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Tenkara Fly-Fishing and Hiking in the White Mountains

Tenkara Instructor and Fishing Guide, Ken Elmer, fly fishing on the Swift River
Tenkara Instructor and Fishing Guide, Ken Elmer, Tenkara fly fishing on the Swift River

I like learning new skills and Tenkara Fly Fishing is my latest new foray. This is a minimalist, ultralight form of fly fishing using a telescoping 11-12′ carbon fiber rod (weighing 2-3 ounces), a line, fly, and net, making it ideally suited to fishing on day hikes and backpacking trips where you don’t want to be weighed down with waders and a lot of tackle. Developed in Japan (about three hundred years ago), Tenkara is ideally suited to fishing in small mountain streams where a long cast is not required.

“Go to any blue line on a White Mountains map and there will be trout in it, either native or stocked, said Ken Elmer, my Tenkara Instructor and a Fishing Guide in Western Massachusetts. The White Mountains have excellent trout fishing and there are hundreds of miles of hiking trails adjacent to mountain streams that you can only get to if you’re willing to hike to them (so they’re not over-fished).

Headwaters of the East Branch Pemigewasset River
Headwaters of the East Branch Pemigewasset River, New Hampshire

I took a three-hour Tenkara lesson with Ken right before Memorial Day and was fly fishing by myself in New Hampshire and Massachusetts a day later. It’s so easy to learn! I’d bought a Tenkara rod two years ago but never gotten around to having a lesson, and while you can probably pick Tenkara up from a YouTube video if you already fly fish and know which knots to use, I was a complete newbie (and a timid one, at that.)

Ken set up my rod with a tippet and fly, showed me how to cast (basically just a flick of the wrist), and I started fishing a riffle right away. We’d met on the East Branch of the Swift River, at the bottom of the in Quabbin Reservoir in Central Massachusetts, which is Boston’s water supply. The East Branch is the perfect beginner’s river because it’s full of trout, since the Quabbin is stocked, and bottom fed, keeping it quite cold most of the year.

Shoal Pond Brook (upstream Shoal Pond is stocked)
Shoal Pond Brook (upstream Shoal Pond is stocked). New Hampshire

Casting with a Tenkara rod is quite easy and natural to learn. There’s far less fishing line management required except for the occasional tangle which becomes avoidable with a little practice. While there are a number of more advanced casting techniques one can learn, the basic idea is to cast your fly upstream of where you think the fish are, and then let it float downstream (like a bug) where they can see it. There’s no live bait required. Your hook is part of a fishing fly that’s tied to look like a bug to fool the fish into chomping on it.

Sawyer River
Sawyer River, New Hampshire

The art of Tenkara and fly-fishing, more generally, is knowing where fish like to hide in a river or stream and when they’re likely to come up to the surface and feed. There are a lot of nuances you can delve into further after that, like matching your flies to the local bug population that they prefer to eat, tying your own flies, and more advanced casting techniques, but none of that is really necessary unless you find it interesting and enjoyable.

In order to take a lesson with Ken, you need a Massachusetts Fishing License and a pair of waders. I’d also recommend that you wear warm socks and long underwear because the Swift River is so cold (a big floppy fishing hat is also a good idea). Ken will supply all of the other fishing gear if you haven’t bought your own yet, and will tell you what to buy so you can get started quickly after your first session.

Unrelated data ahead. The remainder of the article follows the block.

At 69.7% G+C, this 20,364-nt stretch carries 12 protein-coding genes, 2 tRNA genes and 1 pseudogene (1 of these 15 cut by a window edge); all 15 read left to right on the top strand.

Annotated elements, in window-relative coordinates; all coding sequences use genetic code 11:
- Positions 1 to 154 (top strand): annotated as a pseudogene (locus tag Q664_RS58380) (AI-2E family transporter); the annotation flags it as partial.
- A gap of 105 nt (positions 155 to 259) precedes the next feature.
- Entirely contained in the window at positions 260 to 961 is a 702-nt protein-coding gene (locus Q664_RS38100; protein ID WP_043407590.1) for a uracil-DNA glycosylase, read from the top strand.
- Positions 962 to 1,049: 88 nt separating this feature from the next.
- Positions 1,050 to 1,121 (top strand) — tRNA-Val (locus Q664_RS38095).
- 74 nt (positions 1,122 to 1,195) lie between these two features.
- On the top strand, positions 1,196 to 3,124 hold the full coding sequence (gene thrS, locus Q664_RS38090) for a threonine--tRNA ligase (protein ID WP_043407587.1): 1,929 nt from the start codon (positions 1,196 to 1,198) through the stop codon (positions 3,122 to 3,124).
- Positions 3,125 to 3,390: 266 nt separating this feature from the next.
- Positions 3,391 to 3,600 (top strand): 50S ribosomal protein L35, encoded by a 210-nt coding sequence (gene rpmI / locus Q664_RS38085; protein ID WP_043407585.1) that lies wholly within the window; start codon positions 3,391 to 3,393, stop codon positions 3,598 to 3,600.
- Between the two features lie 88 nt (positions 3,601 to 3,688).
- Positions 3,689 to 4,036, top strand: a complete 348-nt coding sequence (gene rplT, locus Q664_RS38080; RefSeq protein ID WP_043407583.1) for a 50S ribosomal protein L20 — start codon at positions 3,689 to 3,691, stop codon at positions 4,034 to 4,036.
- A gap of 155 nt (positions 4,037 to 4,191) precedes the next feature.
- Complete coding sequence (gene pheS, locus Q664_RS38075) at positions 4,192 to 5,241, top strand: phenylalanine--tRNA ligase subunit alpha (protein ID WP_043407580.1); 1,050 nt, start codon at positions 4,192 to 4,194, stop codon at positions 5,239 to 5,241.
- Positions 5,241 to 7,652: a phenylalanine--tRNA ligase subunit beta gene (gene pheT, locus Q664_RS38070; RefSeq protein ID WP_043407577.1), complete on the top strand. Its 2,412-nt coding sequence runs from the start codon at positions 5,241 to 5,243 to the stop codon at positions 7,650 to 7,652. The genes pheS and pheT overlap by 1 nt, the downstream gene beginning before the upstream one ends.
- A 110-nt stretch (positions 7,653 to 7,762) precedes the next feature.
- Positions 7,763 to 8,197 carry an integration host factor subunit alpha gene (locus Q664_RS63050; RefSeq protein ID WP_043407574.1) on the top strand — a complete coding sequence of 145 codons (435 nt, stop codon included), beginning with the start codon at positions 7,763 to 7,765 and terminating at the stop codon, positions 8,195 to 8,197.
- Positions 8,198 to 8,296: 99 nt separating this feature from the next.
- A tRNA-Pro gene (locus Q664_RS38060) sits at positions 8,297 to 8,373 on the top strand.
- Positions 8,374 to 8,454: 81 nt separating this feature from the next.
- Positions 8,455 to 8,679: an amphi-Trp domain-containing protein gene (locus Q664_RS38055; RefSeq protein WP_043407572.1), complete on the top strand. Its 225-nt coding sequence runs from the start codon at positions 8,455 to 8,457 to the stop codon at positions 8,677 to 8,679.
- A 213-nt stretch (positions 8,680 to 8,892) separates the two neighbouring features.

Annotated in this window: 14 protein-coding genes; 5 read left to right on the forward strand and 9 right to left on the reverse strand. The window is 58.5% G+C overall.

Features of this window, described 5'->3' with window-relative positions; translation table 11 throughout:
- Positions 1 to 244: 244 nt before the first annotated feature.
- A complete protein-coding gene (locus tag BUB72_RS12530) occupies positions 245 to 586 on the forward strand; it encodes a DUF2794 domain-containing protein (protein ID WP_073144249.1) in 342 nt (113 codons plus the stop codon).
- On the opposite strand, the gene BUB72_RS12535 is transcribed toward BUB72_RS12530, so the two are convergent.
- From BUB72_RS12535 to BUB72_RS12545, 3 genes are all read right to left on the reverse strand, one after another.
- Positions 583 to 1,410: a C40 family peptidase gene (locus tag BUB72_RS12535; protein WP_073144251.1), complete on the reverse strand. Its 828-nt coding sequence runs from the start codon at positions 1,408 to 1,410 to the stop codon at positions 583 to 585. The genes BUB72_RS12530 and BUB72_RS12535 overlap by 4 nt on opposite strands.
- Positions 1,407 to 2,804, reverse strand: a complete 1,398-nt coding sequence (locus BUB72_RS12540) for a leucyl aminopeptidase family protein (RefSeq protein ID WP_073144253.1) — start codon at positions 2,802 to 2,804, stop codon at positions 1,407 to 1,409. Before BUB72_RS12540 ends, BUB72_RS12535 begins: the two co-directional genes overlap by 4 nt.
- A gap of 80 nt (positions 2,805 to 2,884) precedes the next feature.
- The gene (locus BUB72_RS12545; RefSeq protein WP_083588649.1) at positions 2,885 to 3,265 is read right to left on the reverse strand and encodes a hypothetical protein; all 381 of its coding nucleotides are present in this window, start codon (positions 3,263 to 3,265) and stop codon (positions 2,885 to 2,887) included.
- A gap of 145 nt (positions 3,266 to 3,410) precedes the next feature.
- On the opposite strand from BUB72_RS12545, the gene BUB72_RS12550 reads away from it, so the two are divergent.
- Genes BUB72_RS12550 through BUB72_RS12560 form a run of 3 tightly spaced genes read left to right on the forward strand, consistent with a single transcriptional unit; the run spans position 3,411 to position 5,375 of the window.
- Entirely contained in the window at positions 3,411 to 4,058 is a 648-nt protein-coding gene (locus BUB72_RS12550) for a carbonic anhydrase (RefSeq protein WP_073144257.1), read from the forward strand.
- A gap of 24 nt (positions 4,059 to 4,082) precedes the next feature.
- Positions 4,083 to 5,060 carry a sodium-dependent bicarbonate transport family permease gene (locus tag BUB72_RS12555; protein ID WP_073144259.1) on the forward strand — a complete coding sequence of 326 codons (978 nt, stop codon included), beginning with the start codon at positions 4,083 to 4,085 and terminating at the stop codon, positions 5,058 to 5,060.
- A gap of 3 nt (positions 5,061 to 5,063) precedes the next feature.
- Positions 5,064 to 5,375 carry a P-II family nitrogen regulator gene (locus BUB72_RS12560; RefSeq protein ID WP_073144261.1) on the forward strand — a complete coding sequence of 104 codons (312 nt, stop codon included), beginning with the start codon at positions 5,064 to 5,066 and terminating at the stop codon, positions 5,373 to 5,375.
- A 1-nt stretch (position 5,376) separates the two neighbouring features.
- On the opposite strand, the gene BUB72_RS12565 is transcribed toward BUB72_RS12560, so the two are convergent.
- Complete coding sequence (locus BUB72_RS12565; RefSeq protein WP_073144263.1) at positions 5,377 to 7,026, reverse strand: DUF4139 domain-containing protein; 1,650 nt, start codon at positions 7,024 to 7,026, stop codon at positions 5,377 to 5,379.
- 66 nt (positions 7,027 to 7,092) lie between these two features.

Swift River - The Tree Pool, courtesy Ken Elmer
Swift River – The Tree Pool, courtesy Ken Elmer

I was hoping to avoid buying any waders for Tenkara fishing since they’re god awful heavy for backpacking, casting instead from the river bank or rocks in the stream. But I got a good deal on Frogg Toggs Canyon Boot Felt waders, which I’m glad I did get, for fishing bigger rivers that I can drive to in New Hampshire when I don’t have time to hike to them.

Still, I’m looking forward to a few trips in the coming months where I can combine backpacking or day hiking with a few hours of leisurely fly fishing.

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14 comments

  1. awesome, ive been wanting to combine the two also. have fly fished a few times but nothing very serious. i was thinking about giving it a shot in the wild river wilderness on a trip i have planned in july.
    i dont think that tenkara is allowed in the fly fishing only waters in NH is that correct?

  2. Tenkara fishing is really a cheap response to fishing the backcountry. No reel, no fancy eye’s on the rod, just a little skill. It is nearly the ideal fishing rig for UL’ers. Flies are generally searching patterns, mostly wets. You are not seeking trophy fish, rather two or three fish to make a supper with.

    At around $200 per rod they are far cheaper than $600-900 Orvis or Sage rods. They have a HUGE advantage on smaller water where casting is often limited to 20′-30′. However, Tenkara is unforgiving. If you hook a larger fish, chances are you’ll loose him. Tenkara rods, line, and hooks are balanced to give you the best results in a narrow range. You do not generally do well with a heavy 16′ steelhead rod designed for 15 pound fish on a 6′ wide mountain stream containing 8″-9″ brook trout, for example. Sometimes the length can be a decided disadvantage, also. Blowdowns, trees, rocks, shore line scrub can conspire to grab your line at the slightest pretext of casting.

    Flies are usually soft hackled (wet) flies. A few wraps of thread or floss for a body and a few wraps for hackle (usually forward, not the traditional backward slope on American flies) and tie it off. Of course ALL flies are dry the first cast or two, but these are designed to be fished wet, ie, in the water and just under the surface. Not on it. Traditional drys, nymphs and wets can also be used, of course.